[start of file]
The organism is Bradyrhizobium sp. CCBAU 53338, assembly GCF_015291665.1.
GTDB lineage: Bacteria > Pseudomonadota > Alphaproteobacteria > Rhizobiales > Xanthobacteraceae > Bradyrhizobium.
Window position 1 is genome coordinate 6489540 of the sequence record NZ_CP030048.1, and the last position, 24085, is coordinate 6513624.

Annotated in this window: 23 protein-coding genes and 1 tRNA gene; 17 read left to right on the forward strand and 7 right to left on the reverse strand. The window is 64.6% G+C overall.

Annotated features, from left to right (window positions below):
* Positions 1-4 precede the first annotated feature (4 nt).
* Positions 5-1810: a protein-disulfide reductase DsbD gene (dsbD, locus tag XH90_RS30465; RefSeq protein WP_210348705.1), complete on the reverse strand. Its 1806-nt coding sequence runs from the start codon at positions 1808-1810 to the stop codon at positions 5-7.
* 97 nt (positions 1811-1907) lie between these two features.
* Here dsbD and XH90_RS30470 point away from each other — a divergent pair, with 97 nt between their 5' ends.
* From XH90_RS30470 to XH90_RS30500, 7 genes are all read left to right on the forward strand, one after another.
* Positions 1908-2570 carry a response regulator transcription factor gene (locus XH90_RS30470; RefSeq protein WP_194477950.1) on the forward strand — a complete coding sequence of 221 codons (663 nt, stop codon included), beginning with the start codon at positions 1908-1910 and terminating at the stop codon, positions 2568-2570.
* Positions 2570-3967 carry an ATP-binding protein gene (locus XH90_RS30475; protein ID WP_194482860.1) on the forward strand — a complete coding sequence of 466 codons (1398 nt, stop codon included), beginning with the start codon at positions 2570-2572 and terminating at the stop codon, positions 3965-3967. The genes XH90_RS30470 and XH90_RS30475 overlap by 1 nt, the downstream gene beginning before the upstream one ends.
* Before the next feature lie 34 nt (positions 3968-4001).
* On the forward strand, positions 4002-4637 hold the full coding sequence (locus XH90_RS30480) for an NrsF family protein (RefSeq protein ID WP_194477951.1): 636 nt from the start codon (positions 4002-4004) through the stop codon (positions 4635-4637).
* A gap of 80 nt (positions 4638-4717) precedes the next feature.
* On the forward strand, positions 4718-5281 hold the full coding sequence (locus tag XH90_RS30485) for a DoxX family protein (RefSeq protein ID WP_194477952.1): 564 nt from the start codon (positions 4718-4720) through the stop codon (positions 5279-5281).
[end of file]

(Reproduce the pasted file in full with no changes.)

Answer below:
The organism is Bradyrhizobium sp. CCBAU 53338, assembly GCF_015291665.1.
GTDB lineage: Bacteria > Pseudomonadota > Alphaproteobacteria > Rhizobiales > Xanthobacteraceae > Bradyrhizobium.
Window position 1 is genome coordinate 6489540 of the sequence record NZ_CP030048.1, and the last position, 24085, is coordinate 6513624.

Annotated in this window: 23 protein-coding genes and 1 tRNA gene; 17 read left to right on the forward strand and 7 right to left on the reverse strand. The window is 64.6% G+C overall.

Annotated features, from left to right (window positions below):
* Positions 1-4 precede the first annotated feature (4 nt).
* Positions 5-1810: a protein-disulfide reductase DsbD gene (dsbD, locus tag XH90_RS30465; RefSeq protein WP_210348705.1), complete on the reverse strand. Its 1806-nt coding sequence runs from the start codon at positions 1808-1810 to the stop codon at positions 5-7.
* 97 nt (positions 1811-1907) lie between these two features.
* Here dsbD and XH90_RS30470 point away from each other — a divergent pair, with 97 nt between their 5' ends.
* From XH90_RS30470 to XH90_RS30500, 7 genes are all read left to right on the forward strand, one after another.
* Positions 1908-2570 carry a response regulator transcription factor gene (locus XH90_RS30470; RefSeq protein WP_194477950.1) on the forward strand — a complete coding sequence of 221 codons (663 nt, stop codon included), beginning with the start codon at positions 1908-1910 and terminating at the stop codon, positions 2568-2570.
* Positions 2570-3967 carry an ATP-binding protein gene (locus XH90_RS30475; protein ID WP_194482860.1) on the forward strand — a complete coding sequence of 466 codons (1398 nt, stop codon included), beginning with the start codon at positions 2570-2572 and terminating at the stop codon, positions 3965-3967. The genes XH90_RS30470 and XH90_RS30475 overlap by 1 nt, the downstream gene beginning before the upstream one ends.
* Before the next feature lie 34 nt (positions 3968-4001).
* On the forward strand, positions 4002-4637 hold the full coding sequence (locus XH90_RS30480) for an NrsF family protein (RefSeq protein ID WP_194477951.1): 636 nt from the start codon (positions 4002-4004) through the stop codon (positions 4635-4637).
* A gap of 80 nt (positions 4638-4717) precedes the next feature.
* On the forward strand, positions 4718-5281 hold the full coding sequence (locus tag XH90_RS30485) for a DoxX family protein (RefSeq protein ID WP_194477952.1): 564 nt from the start codon (positions 4718-4720) through the stop codon (positions 5279-5281).